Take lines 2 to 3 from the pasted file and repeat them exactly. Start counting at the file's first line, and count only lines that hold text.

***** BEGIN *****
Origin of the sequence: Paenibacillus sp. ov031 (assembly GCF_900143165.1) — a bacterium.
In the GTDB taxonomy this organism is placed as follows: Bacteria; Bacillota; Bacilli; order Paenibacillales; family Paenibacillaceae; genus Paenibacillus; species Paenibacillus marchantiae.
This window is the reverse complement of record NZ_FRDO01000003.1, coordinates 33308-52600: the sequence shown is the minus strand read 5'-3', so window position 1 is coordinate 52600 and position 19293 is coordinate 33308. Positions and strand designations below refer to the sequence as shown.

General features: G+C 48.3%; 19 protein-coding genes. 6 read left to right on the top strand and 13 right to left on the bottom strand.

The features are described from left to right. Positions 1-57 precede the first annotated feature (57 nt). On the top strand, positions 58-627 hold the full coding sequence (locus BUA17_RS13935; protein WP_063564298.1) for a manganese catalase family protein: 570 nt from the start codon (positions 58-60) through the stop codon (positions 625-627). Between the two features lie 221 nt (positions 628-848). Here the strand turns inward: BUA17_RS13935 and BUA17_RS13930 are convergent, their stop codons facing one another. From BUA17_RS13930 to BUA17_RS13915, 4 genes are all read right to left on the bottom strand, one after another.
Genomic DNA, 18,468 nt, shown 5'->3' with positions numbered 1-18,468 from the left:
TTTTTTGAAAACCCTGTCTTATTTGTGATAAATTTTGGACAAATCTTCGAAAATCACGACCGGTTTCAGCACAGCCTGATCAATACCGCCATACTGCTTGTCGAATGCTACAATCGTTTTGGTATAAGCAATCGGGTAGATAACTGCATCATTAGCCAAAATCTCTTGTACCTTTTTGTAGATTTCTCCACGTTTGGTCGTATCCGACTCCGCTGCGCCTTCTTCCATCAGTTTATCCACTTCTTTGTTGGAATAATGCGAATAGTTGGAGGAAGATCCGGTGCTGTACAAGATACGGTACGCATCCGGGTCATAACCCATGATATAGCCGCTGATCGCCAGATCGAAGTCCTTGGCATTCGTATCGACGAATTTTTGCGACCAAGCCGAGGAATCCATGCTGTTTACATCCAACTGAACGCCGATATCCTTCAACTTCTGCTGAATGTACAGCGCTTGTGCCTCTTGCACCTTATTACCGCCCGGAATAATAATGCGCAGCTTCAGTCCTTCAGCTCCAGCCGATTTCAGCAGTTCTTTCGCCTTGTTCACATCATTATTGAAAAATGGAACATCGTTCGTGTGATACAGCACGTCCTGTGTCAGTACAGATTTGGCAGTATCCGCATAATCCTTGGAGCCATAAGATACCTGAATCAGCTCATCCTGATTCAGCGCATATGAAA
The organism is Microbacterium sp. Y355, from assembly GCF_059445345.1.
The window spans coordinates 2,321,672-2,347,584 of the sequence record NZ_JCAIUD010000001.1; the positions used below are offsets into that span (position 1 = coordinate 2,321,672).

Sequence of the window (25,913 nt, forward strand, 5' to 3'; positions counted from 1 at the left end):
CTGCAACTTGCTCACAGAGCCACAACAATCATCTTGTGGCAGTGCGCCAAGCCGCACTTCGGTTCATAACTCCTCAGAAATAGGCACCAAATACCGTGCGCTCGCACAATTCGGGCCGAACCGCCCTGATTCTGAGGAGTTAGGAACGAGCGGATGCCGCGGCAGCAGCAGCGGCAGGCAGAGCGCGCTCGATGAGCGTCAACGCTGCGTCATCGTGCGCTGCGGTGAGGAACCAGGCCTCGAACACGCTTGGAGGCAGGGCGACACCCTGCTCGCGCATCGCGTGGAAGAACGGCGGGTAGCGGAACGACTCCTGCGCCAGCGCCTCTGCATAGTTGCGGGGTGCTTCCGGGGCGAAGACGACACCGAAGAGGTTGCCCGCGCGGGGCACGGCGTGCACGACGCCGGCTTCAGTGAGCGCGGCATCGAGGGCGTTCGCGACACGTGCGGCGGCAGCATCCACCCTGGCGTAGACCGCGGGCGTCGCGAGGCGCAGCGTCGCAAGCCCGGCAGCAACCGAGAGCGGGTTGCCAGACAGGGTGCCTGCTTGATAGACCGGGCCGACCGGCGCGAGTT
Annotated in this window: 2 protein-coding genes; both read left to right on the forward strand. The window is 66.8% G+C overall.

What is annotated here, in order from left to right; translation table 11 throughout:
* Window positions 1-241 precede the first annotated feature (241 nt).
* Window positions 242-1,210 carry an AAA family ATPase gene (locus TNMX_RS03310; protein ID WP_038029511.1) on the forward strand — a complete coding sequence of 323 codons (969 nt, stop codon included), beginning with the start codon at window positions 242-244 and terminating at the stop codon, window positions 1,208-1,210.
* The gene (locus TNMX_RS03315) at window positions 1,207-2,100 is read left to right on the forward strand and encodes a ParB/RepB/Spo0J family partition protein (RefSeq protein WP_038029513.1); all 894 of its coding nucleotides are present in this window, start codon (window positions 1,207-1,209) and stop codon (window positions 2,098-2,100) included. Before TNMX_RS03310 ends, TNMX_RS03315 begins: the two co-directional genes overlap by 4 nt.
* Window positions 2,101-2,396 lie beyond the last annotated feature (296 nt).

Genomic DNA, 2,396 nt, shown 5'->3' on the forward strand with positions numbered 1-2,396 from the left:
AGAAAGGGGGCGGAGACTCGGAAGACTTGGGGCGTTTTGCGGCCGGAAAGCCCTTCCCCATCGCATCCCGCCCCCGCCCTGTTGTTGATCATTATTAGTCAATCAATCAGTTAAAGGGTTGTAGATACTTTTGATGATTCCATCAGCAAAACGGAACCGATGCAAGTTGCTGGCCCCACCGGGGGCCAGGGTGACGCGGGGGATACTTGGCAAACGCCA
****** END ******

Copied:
In the GTDB taxonomy this organism is placed as follows: Bacteria; Bacillota; Bacilli; order Paenibacillales; family Paenibacillaceae; genus Paenibacillus; species Paenibacillus marchantiae.
This window is the reverse complement of record NZ_FRDO01000003.1, coordinates 33308-52600: the sequence shown is the minus strand read 5'-3', so window position 1 is coordinate 52600 and position 19293 is coordinate 33308. Positions and strand designations below refer to the sequence as shown.